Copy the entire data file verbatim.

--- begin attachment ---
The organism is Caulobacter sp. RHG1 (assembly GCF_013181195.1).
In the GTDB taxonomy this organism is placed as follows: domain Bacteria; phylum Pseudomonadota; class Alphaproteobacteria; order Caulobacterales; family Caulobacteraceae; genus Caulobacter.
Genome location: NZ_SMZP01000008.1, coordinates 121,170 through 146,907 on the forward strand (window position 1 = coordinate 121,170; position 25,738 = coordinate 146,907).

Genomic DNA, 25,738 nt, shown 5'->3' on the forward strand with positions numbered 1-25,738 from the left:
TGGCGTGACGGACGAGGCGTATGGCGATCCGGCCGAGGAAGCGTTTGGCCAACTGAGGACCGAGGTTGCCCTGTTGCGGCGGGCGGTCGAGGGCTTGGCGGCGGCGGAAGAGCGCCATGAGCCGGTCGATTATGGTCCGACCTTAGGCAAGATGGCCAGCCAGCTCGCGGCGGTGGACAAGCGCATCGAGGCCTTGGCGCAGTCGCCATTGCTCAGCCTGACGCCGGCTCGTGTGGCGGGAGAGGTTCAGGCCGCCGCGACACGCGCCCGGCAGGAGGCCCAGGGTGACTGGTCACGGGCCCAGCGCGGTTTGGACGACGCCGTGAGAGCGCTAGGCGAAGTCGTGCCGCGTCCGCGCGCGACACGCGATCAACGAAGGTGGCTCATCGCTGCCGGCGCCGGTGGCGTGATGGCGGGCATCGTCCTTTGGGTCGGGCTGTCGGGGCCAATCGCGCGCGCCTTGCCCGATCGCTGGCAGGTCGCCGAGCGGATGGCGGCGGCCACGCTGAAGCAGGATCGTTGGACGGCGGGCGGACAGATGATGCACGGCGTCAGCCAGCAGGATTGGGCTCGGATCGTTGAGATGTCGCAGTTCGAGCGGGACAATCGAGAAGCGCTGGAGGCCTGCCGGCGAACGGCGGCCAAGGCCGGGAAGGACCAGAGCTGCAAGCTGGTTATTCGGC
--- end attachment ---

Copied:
The organism is Caulobacter sp. RHG1 (assembly GCF_013181195.1).
In the GTDB taxonomy this organism is placed as follows: domain Bacteria; phylum Pseudomonadota; class Alphaproteobacteria; order Caulobacterales; family Caulobacteraceae; genus Caulobacter.
Genome location: NZ_SMZP01000008.1, coordinates 121,170 through 146,907 on the forward strand (window position 1 = coordinate 121,170; position 25,738 = coordinate 146,907).

Genomic DNA, 25,738 nt, shown 5'->3' on the forward strand with positions numbered 1-25,738 from the left:
TGGCGTGACGGACGAGGCGTATGGCGATCCGGCCGAGGAAGCGTTTGGCCAACTGAGGACCGAGGTTGCCCTGTTGCGGCGGGCGGTCGAGGGCTTGGCGGCGGCGGAAGAGCGCCATGAGCCGGTCGATTATGGTCCGACCTTAGGCAAGATGGCCAGCCAGCTCGCGGCGGTGGACAAGCGCATCGAGGCCTTGGCGCAGTCGCCATTGCTCAGCCTGACGCCGGCTCGTGTGGCGGGAGAGGTTCAGGCCGCCGCGACACGCGCCCGGCAGGAGGCCCAGGGTGACTGGTCACGGGCCCAGCGCGGTTTGGACGACGCCGTGAGAGCGCTAGGCGAAGTCGTGCCGCGTCCGCGCGCGACACGCGATCAACGAAGGTGGCTCATCGCTGCCGGCGCCGGTGGCGTGATGGCGGGCATCGTCCTTTGGGTCGGGCTGTCGGGGCCAATCGCGCGCGCCTTGCCCGATCGCTGGCAGGTCGCCGAGCGGATGGCGGCGGCCACGCTGAAGCAGGATCGTTGGACGGCGGGCGGACAGATGATGCACGGCGTCAGCCAGCAGGATTGGGCTCGGATCGTTGAGATGTCGCAGTTCGAGCGGGACAATCGAGAAGCGCTGGAGGCCTGCCGGCGAACGGCGGCCAAGGCCGGGAAGGACCAGAGCTGCAAGCTGGTTATTCGGC